Being (ων ōn). Absolute and timeless existence (present active participle of ειμι eimi) in contrast with γενομενος genomenos in Hebrews 1:4 like ην ēn in John 1:1 (in contrast with εγενετο egeneto in John 1:14) and like υπαρχων huparchōn and γενομενος genomenos in Philippians 2:6.The effulgence of his glory (απαυγασμα της δοχης apaugasma tēs doxēs). The word απαυγασμα apaugasma late substantive from απαυγαζω apaugazō to emit brightness (αυγη αυγαζω augē class="normal greek">χαρακτηρ της υποστασεως augazō in 2 Corinthians 4:4), here only in the N.T., but in Wisdom 7:26 and in Philo. It can mean either reflected brightness, refulgence (Calvin, Thayer) or effulgence (ray from an original light body) as the Greek fathers hold. Both senses are true of Christ in his relation to God as Jesus shows in plain language in John 12:45; John 14:9. “The writer is using metaphors which had already been applied to Wisdom and the Logos” (Moffatt). The meaning “effulgence” suits the context better, though it gives the idea of eternal generation of the Son (John 1:1), the term Father applied to God necessarily involving Son. See this same metaphor in 2 Corinthians 4:6. The very image of his substance (Χαρακτηρ charaktēr tēs hupostaseōs). χαρασσω Charaktēr is an old word from τηρ charassō to cut, to scratch, to mark. It first was the agent (note ending = χαραγμα tēr) or tool that did the marking, then the mark or impress made, the exact reproduction, a meaning clearly expressed by χαρακτηρ charagma (Acts 17:29; Revelation 13:16.). Menander had already used (Moffatt) υποστασις charaktēr in the sense of our “character.” The word occurs in the inscriptions for “person” as well as for “exact reproduction” of a person. The word ψποστασις hupostasis for the being or essence of God “is a philosophical rather than a religious term” (Moffatt). Etymologically it is the sediment or foundation under a building (for instance). In Hebrews 11:1 μορπη τεου hypostasis is like the “title-deed” idea found in the papyri. Athanasius rightly used Hebrews 1:1-4 in his controversy with Arius. Paul in Philippians 2:5-11 pictures the real and eternal deity of Christ free from the philosophical language here employed. But even Paul‘s simpler phrase Λογος morphē theou (the form of God) has difficulties of its own. The use of περων τε Logos in John 1:1-18 is parallel to Hebrews 1:1-4. And upholding (περω pherōn te). Present active participle of ων pherō closely connected with τε ōn (being) by τωι ρηματι της δυναμεως αυτου te and like Colossians 1:17 in idea. The newer science as expounded by Eddington and Jeans is in harmony with the spiritual and personal conception of creation here presented. By the word of his power (ρημα tōi rēmati tēs dunameōs autou). Instrumental case of ρηματι τεου rēma (word). See Hebrews 11:3 for αυτου rēmati theou (by the word of God) as the explanation of creation like Genesis, but here καταρισμον των αμαρτιων autou refers to God‘s Son as in Hebrews 1:2. Purification of sins (Καταρισμος katharismon tōn hamartiōn). καταριζω Katharismos is from ποιησαμενος katharizō to cleanse (Matthew 8:3; Hebrews 9:14), here only in Hebrews, but in same sense of cleansing from sins, 2 Peter 1:9; Job 7:21. Note middle participle ευραμενος poiēsamenos like εκατισεν heuramenos in Hebrews 9:12. This is the first mention of the priestly work of Christ, the keynote of this Epistle. Sat down (κατιζω ekathisen). First aorist active of της μεγαλοσυνης εν υπσηλοις kathizō “took his seat,” a formal and dignified act. Of the Majesty on high (μεγας tēs megalosunēs en hupsēlois). Late word from εν υπσηλοις megas only in lxx (Deut 32:3; 2Sam 7:23, etc.), Aristeas, Hebrews 1:3; Hebrews 8:1; Judges 1:25. Christ resumed his original dignity and glory (John 17:5). The phrase εν υπσιστοις en hupsēlois occurs in the Psalms (Psalm 93:4), here only in N.T., elsewhere εν τοις επουρανιοις en hupsistois in the highest (Matthew 21:9; Luke 2:14) or en tois epouraniois in the heavenlies (Ephesians 1:3, Ephesians 1:20). Jesus is here pictured as King (Prophet and Priest also) Messiah seated at the right hand of God.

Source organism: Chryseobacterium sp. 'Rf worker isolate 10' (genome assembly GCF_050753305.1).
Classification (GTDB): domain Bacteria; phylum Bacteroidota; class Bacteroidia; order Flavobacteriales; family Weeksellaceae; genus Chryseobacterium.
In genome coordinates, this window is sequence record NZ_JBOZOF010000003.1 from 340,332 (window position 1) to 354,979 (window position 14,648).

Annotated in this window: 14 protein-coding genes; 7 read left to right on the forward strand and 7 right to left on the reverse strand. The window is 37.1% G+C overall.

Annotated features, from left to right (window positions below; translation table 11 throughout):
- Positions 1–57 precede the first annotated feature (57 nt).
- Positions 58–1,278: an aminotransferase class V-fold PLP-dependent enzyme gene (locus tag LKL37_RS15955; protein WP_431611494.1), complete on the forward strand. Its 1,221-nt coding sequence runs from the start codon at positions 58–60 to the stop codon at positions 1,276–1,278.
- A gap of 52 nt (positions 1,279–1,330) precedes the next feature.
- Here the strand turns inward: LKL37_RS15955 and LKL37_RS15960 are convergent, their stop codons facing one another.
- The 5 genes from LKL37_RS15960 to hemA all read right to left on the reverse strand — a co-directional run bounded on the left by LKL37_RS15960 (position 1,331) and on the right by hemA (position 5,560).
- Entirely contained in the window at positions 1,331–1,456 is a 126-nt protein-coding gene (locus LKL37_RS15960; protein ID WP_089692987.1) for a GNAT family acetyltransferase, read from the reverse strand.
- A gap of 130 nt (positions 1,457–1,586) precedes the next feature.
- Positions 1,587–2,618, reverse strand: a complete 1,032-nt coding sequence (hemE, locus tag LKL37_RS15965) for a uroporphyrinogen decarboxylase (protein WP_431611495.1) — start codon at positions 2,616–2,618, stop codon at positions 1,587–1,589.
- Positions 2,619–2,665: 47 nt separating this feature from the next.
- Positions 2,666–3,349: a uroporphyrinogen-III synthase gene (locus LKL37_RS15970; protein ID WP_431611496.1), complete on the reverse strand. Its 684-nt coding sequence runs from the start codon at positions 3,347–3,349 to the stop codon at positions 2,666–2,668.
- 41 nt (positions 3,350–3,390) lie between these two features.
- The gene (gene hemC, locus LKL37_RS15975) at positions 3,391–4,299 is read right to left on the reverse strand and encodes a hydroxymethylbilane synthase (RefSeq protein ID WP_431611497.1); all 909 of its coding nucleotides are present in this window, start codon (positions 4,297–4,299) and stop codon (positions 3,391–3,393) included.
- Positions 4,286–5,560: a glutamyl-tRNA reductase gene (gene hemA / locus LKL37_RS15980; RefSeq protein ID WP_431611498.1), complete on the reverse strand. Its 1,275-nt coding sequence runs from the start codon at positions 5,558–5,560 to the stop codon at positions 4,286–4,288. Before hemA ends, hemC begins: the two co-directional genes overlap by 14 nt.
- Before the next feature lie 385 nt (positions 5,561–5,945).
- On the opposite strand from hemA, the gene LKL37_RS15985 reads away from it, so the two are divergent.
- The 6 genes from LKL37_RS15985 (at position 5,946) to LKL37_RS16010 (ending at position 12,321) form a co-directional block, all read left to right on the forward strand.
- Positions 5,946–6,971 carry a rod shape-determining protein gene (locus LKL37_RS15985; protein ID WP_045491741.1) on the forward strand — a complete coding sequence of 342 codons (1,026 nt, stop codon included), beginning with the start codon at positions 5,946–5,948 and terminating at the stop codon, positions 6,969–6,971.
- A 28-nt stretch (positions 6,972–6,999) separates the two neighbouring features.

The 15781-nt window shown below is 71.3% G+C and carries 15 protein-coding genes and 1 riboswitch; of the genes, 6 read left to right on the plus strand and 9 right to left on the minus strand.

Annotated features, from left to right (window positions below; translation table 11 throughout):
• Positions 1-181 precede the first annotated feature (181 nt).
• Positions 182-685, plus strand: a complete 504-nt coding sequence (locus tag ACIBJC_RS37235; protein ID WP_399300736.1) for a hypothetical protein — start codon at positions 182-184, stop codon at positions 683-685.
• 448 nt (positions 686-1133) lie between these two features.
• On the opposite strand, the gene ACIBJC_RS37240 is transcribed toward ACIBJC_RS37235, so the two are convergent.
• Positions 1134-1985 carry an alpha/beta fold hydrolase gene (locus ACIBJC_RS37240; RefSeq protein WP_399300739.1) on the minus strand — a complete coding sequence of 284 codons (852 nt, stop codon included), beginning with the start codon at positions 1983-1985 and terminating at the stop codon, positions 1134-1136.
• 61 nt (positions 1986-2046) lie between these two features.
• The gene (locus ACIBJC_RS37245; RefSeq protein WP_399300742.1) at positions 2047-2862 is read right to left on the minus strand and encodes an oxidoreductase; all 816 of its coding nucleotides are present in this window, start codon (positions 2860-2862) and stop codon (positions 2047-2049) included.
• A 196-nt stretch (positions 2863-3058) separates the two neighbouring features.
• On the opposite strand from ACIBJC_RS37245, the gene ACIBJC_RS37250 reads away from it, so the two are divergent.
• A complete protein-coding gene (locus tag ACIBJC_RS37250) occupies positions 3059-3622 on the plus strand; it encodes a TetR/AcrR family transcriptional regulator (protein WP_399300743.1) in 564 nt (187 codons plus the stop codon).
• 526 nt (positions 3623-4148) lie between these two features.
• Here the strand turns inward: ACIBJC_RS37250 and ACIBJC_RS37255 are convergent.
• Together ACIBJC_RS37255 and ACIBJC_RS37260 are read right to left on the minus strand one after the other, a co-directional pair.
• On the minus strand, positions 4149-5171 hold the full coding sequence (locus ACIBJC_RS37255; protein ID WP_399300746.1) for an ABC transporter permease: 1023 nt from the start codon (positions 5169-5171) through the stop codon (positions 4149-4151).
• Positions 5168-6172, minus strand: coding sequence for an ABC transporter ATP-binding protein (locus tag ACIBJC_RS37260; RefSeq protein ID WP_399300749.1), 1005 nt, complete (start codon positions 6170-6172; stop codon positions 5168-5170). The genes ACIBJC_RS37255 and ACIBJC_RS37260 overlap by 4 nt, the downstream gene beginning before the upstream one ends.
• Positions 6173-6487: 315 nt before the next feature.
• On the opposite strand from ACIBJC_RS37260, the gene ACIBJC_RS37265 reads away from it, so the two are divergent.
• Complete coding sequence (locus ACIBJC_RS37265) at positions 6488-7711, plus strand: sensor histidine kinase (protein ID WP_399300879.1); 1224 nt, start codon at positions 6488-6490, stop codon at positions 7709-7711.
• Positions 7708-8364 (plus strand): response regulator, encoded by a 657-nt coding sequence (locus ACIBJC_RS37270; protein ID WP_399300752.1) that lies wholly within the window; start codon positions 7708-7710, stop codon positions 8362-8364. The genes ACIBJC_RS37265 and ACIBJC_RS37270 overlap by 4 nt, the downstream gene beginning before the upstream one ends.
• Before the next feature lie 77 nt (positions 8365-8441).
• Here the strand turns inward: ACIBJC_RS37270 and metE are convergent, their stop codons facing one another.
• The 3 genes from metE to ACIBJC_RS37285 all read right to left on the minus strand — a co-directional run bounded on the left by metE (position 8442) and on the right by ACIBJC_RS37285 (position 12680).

Having become (γενομενος genomenos). Second aorist middle participle of γινομαι ginomai In contrast with on in Hebrews 1:3.By so much (τοσουτωι tosoutōi). Instrumental case of τοσουτος tosoutos correlative with οσωι hosōi (as) with comparative in both clauses (κρειττων kreittōn better, comparative of κρατυς kratus διαπορωτερον diaphorōteron more excellent, comparative of διαπορος diaphoros). Than the angels (των αγγελων tōn aggelōn). Ablative of comparison after κρειττων kreittōn as often. Than they (παρ αυτους par' autous). Instead of the ablative αυτων autōn here the preposition παρα para (along, by the side of) with the accusative occurs, another common idiom as in Hebrews 3:3; Hebrews 9:23. Διαπορος Diaphoros only in Hebrews in N.T. except Romans 12:6. Hath inherited (κεκληρονομηκεν keklēronomēken). Perfect active indicative of κληρονομεω klēronomeō (from κληρονομος klēronomos heir, Hebrews 1:2), and still inherits it, the name (ονομα onoma oriental sense of rank) of “Son” which is superior to prophets as already shown (Hebrews 1:2) and also to angels (1:4-2:18) as he now proceeds to prove. Jesus is superior to angels as God‘s Son, his deity (1:4-2:4). The author proves it from Scripture (Hebrews 1:4-14).